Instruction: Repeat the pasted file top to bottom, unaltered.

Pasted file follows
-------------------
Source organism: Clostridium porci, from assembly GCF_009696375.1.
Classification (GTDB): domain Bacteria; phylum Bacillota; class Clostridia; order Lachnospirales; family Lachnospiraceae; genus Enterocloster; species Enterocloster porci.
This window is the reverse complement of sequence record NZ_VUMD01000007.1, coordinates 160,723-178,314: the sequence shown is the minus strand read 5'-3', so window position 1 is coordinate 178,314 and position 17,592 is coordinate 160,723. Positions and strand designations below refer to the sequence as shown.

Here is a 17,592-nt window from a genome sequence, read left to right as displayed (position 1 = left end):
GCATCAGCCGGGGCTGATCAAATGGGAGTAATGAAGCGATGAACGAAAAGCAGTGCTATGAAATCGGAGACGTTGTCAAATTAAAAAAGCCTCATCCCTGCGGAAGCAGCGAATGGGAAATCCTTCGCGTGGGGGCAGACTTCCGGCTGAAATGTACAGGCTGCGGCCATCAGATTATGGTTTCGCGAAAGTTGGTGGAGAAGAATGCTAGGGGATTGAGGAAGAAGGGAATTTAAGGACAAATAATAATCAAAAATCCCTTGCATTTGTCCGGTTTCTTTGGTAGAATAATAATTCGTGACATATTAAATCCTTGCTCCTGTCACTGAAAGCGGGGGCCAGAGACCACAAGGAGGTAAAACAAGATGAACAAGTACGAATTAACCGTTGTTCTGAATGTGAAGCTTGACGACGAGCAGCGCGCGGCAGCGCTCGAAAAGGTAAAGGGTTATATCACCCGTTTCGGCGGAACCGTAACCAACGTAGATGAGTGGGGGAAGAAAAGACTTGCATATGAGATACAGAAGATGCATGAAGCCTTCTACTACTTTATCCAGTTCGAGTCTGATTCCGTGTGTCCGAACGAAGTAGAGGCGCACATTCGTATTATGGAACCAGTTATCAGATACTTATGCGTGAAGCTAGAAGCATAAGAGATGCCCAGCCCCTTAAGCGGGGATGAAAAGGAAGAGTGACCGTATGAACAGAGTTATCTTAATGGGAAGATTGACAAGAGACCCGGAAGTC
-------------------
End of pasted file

Source organism: Clostridium porci, from assembly GCF_009696375.1.
Classification (GTDB): domain Bacteria; phylum Bacillota; class Clostridia; order Lachnospirales; family Lachnospiraceae; genus Enterocloster; species Enterocloster porci.
This window is the reverse complement of sequence record NZ_VUMD01000007.1, coordinates 160,723-178,314: the sequence shown is the minus strand read 5'-3', so window position 1 is coordinate 178,314 and position 17,592 is coordinate 160,723. Positions and strand designations below refer to the sequence as shown.

Here is a 17,592-nt window from a genome sequence, read left to right as displayed (position 1 = left end):
GCATCAGCCGGGGCTGATCAAATGGGAGTAATGAAGCGATGAACGAAAAGCAGTGCTATGAAATCGGAGACGTTGTCAAATTAAAAAAGCCTCATCCCTGCGGAAGCAGCGAATGGGAAATCCTTCGCGTGGGGGCAGACTTCCGGCTGAAATGTACAGGCTGCGGCCATCAGATTATGGTTTCGCGAAAGTTGGTGGAGAAGAATGCTAGGGGATTGAGGAAGAAGGGAATTTAAGGACAAATAATAATCAAAAATCCCTTGCATTTGTCCGGTTTCTTTGGTAGAATAATAATTCGTGACATATTAAATCCTTGCTCCTGTCACTGAAAGCGGGGGCCAGAGACCACAAGGAGGTAAAACAAGATGAACAAGTACGAATTAACCGTTGTTCTGAATGTGAAGCTTGACGACGAGCAGCGCGCGGCAGCGCTCGAAAAGGTAAAGGGTTATATCACCCGTTTCGGCGGAACCGTAACCAACGTAGATGAGTGGGGGAAGAAAAGACTTGCATATGAGATACAGAAGATGCATGAAGCCTTCTACTACTTTATCCAGTTCGAGTCTGATTCCGTGTGTCCGAACGAAGTAGAGGCGCACATTCGTATTATGGAACCAGTTATCAGATACTTATGCGTGAAGCTAGAAGCATAAGAGATGCCCAGCCCCTTAAGCGGGGATGAAAAGGAAGAGTGACCGTATGAACAGAGTTATCTTAATGGGAAGATTGACAAGAGACCCGGAAGTC